Nine Days Left to Live


Robert Leleux

Hey Folks,

Here’s what the pending execution of David Powell–the man who’ll be killed by the state of Texas in Huntsville on June 15th–has me thinking about today.

I’ve been thinking about the family of Ralph Ablanedo–the man David murdered on May 18th, 1978, who was a police officer, husband, and father of two small children.

And I’ve been trying to even imagine what they must be thinking about and feeling today, knowing that David has nine days left to live.  I mean, I know there’s NO WAY for me to ever know or feel what they’ve gone through.

In fact, I’d like to say that again: I know there’s no way for me to ever know or feel what they’ve gone through.  The kind of suffering and anger and grief.

And I know that it would be unspeakably vulgar for me to even pretend to know.

But I’ve been thinking about them.  And the lifetime that’s passed between the night of Ralph Ablanedo’s murder, and now.  THIRTY-TWO years.  That’s a whole generation; four different decades; six different presidents.  Birthdays, christenings, weddings…

And since David Powell’s first two sentences were overturned, that means the Ablanedo family has lived through three different court trials against the man who murdered a man they love(d).

You know, I wasn’t even alive on May 18th, 1978.  My mother wasn’t even pregnant with me yet.  So, for more time than I’ve been alive, Ralph Ablanedo’s family has been grieving over his death.  And David Powell has been in prison.  And the state of Texas has been saying they’re going to kill him.

And nothing about any of that sounds like justice to me.

In fact, for everybody involved, it sounds like slow torture.  Imagine having to get up and get dressed day after day, year after year, and go to some horrible courthouse, in order to listen to total strangers argue over the murder of somebody you love(d).

And then having to see the man who murdered him sitting there.  And his mother.

And then having to listen to it all being discussed on TV, and read about it in the newspapers, and maybe even on blogs like this one.

I wonder if the Ablanedo family just can’t wait to get past June 15th, or if they’re looking forward to it, or if by this point, the whole thing just feels totally irrelevant to what they’ve lived through. I wonder if they feel like the past thirty-two years have all been leading up to June 15th.  And if they do, what do they want from that day?

I mean, beyond wanting David Powell to just die.  What is it they want from that experience?  Closure?  Revenge?  Catharsis?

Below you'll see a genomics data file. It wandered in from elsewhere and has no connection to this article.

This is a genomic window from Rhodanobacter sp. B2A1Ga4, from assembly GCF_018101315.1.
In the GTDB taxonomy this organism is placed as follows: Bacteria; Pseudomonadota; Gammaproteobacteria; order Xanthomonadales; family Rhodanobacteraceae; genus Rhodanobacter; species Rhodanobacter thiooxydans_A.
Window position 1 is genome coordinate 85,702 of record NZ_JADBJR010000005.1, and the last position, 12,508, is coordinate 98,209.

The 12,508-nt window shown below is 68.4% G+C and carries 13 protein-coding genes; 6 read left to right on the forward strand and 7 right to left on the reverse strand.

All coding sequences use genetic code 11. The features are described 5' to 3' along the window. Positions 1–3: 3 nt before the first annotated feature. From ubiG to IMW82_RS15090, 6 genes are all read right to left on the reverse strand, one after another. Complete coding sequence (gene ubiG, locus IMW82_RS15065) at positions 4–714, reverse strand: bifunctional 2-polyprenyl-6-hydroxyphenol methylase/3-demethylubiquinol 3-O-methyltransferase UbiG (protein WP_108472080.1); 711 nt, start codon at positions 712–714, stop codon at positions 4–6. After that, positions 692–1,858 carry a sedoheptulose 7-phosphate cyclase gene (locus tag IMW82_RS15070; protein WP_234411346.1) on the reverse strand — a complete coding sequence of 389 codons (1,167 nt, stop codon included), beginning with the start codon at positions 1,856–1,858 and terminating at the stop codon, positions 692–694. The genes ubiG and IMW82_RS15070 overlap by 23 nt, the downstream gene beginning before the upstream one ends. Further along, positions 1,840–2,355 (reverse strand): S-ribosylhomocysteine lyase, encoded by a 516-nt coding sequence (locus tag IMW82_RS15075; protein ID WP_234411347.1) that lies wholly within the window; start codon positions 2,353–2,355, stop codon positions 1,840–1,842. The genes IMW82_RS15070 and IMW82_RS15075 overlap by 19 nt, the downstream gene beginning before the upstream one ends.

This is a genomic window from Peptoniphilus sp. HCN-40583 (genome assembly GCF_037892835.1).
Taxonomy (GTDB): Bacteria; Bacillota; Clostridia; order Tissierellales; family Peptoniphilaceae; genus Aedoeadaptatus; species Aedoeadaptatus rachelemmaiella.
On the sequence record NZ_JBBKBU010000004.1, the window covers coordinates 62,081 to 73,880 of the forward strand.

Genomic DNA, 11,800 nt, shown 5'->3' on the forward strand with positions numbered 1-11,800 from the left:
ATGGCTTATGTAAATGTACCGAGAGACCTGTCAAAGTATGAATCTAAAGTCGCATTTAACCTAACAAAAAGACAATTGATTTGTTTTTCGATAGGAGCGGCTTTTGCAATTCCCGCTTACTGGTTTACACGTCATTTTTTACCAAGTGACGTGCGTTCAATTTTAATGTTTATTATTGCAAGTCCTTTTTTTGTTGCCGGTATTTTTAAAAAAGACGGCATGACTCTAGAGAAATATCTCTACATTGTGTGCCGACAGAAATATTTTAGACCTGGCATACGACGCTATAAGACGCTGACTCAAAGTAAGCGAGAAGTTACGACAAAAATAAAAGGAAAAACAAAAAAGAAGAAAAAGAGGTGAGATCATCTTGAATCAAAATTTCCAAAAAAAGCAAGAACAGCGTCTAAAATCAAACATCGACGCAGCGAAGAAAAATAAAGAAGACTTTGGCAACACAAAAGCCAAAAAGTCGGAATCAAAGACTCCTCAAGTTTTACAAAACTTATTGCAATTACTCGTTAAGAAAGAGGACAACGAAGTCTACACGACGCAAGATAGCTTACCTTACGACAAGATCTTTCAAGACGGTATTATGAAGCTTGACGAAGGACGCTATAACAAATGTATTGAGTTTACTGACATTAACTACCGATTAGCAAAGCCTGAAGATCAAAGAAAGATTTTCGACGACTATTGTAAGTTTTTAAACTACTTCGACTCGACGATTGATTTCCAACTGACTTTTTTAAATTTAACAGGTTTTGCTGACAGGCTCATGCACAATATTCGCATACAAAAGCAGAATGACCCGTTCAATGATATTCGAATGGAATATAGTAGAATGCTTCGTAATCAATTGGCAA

Again and again, I read quotes in the newspaper from people whose loved ones have been murdered, and who attend the executions of their killers.  And so often, they express this tragic, tragic feeling of disappointment about what they’ve seen.  Just the other day, for instance, in the “Dallas Morning News,” a family member was quoted as saying that his nephew’s killer’s death was “too easy.  It was like laying down and going to sleep,” he said.  “My nephew suffered.”

I can only imagine that–beyond losing a beloved family member, and all the unknowable torture and agony that entails–living through the execution of a loved one’s killer, and then being disappointed by it, would be one of the saddest things life could ever hand you.

Particularly if you’ve been waiting for it for thirty-two years.

Because just think, for decades, you’ve been looking forward to this one day, which you’ve wanted desperately, but you can’t really be happy about.  You’ve wanted the satisfaction of watching a loved one’s killer die.  And then, just like that, it’s over, and it wasn’t good enough.  Like a horrible, horrible version of that hollow, sad way you felt as a child on Christmas morning after you ripped open your presents, and then Christmas was over, and you’d never really FELT it.  You know? Like that old Peggy Lee song, “Is That all There Is?”

Because here’s what’s really going to happen to David Powell: He’s going to be strapped to a gurney, and given a few injections by a strange crew of trained medical personel, government bureaucrats, and prison guards.  He won’t ever wake up again.  And everybody’s going to go home knowing they’ve seen a man die.

And what will they go home with?

You have to really, truly hope that the Ablanedo family, at least, goes home with some measure of peace, and a sense that a horrible part of their life is finally, finally over.  You have to genuinely hope that they get whatever they wanted out of this terrible day they’ve been waiting a lifetime for.

Love Y’all,


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